A tremendous session for Texas community pharmacies and their patients
Kudos to the Texas Legislature for their decisive actions this session to rein in pharmacy benefit managers (PBMs).
Pharmacies statewide worked closely with lawmakers to pass House Bills 1763 and 1919, two measures that preserve patients’ access to affordable, life-saving drugs while protecting small pharmacies from the PBM overreach that threatens their businesses.
For too long, the lack of transparency in PBM operations has enabled them to drive up medication costs while stifling competition in the retail pharmacy space. But lawmakers showed that they have come to understand PBM practices and have now taken significant steps to curb their domination of prescription drug benefits. They made a strong statement with their 177-0 vote to approve HB 1763, which prohibits retroactive cuts in pharmacy reimbursements, protects pharmacies’ ability to mail and deliver mediations to their patients and prohibits PBMs from paying their affiliated pharmacies more than they reimburse other pharmacies for the same drugs or services. HB 1919 prohibits self-dealing PBM practices that steer pharmacy patients toward PBM-owned pharmacies and use patient-identifiable data to drive their pharmacy marketing efforts. The passage of these two vital bills is strong testimony for the commitment of our Legislature to the welfare of Texans pharmacies and the patients they serve.
PBMs are shadowy middlemen that control more than 80% of the nation’s drug benefits. They have an outsized influence on insurers, big employers, pharmacies and their patients. They determine which medications are covered by an insurance plan and which pharmacies can participate in provider networks. They set prices and determine patient costs and co-pays. At the same time, they operate their own retail and mail-order pharmacies that compete directly with chain and independent locations. They use their power over pharmacy networks to steer patients away from community pharmacies to their own affiliated operations. This steering not only drives patients away from local pharmacies – which already are struggling – but also makes medication access less convenient for patients.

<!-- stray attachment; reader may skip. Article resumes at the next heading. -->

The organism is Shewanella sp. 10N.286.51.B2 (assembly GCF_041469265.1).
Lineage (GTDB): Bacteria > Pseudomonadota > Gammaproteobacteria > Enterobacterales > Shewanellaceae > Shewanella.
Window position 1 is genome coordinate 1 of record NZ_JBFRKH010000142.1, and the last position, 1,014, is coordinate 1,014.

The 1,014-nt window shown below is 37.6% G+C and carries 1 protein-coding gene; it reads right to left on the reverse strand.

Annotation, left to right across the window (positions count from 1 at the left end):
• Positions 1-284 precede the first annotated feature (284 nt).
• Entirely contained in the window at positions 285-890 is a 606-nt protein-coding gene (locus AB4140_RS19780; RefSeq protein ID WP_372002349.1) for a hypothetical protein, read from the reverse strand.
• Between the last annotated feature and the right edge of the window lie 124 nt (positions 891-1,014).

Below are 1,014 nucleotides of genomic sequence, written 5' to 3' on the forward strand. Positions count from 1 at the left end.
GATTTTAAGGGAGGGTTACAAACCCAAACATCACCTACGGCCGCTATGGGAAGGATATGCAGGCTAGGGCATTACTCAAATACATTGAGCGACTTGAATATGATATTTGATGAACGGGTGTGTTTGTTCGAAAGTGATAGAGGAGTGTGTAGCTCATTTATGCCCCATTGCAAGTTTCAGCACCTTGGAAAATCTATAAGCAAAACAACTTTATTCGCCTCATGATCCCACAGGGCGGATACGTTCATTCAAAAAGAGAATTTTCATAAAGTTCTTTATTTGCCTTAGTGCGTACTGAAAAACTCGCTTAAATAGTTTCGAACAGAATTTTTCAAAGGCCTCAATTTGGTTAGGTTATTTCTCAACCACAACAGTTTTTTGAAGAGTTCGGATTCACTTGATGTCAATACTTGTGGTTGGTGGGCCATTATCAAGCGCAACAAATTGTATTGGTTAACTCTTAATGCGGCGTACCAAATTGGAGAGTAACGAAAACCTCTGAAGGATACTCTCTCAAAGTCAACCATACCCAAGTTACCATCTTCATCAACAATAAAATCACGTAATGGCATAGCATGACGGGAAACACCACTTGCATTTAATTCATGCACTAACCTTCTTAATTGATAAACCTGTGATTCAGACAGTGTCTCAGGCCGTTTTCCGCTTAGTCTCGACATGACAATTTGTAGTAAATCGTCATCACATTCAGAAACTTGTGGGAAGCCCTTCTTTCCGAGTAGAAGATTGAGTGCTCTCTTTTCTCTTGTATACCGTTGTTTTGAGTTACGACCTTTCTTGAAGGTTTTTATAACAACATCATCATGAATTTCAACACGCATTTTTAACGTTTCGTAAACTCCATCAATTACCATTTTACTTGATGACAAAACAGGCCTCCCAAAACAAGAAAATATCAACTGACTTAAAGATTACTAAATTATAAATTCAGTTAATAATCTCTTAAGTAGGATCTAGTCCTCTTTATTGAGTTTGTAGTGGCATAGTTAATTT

On top of all of this, PBMs control reimbursements from insurance plans to pharmacies. They have steadily decreased payments to community pharmacies to the point that reimbursements are now often less than the pharmacy’s acquisition cost for medications. They also pay their own affiliated pharmacies more for the medications they dispense than they pay other pharmacies for the same drugs, driving up costs for plan payers.
Because PBMs have the upper hand over small pharmacies, they often force these businesses into “take it or leave it” contracts. Pharmacies largely have no flexibility, no bargaining power, and cannot stand up for themselves and their customers – even with pharmacy services administrative organizations (PSAOs) advocating on their behalf. The fact is, PBMs are Fortune 50 companies whose wealth and power has grown exponentially with their control over prescription drug benefits. They have prioritized profits and growing their own pharmacy operations over the needs of the plan payers and patients they are charged with serving. As locally owned businesses, our state’s small pharmacies are deeply invested in the health and welfare of the communities they serve. Serving patients is always priority one, as their dedication in maintaining operations and vaccinating thousands of Texans during the COVID pandemic has shown.
By signing House Bill 1763 into law and allowing HB 1919 to be enacted, Governor Abbott has shown he shares our commitment to protecting patient access to affordable medications and ensuring a fair, level playing field for Texas community pharmacies. With these landmark bills, Texas has taken steps to preserve the vital role that our local pharmacies play in caring for their communities.
Michael Wright is vice president of government affairs for the Texas-based American Pharmacies purchasing cooperative and executive director of the Texas Pharmacy Business Council.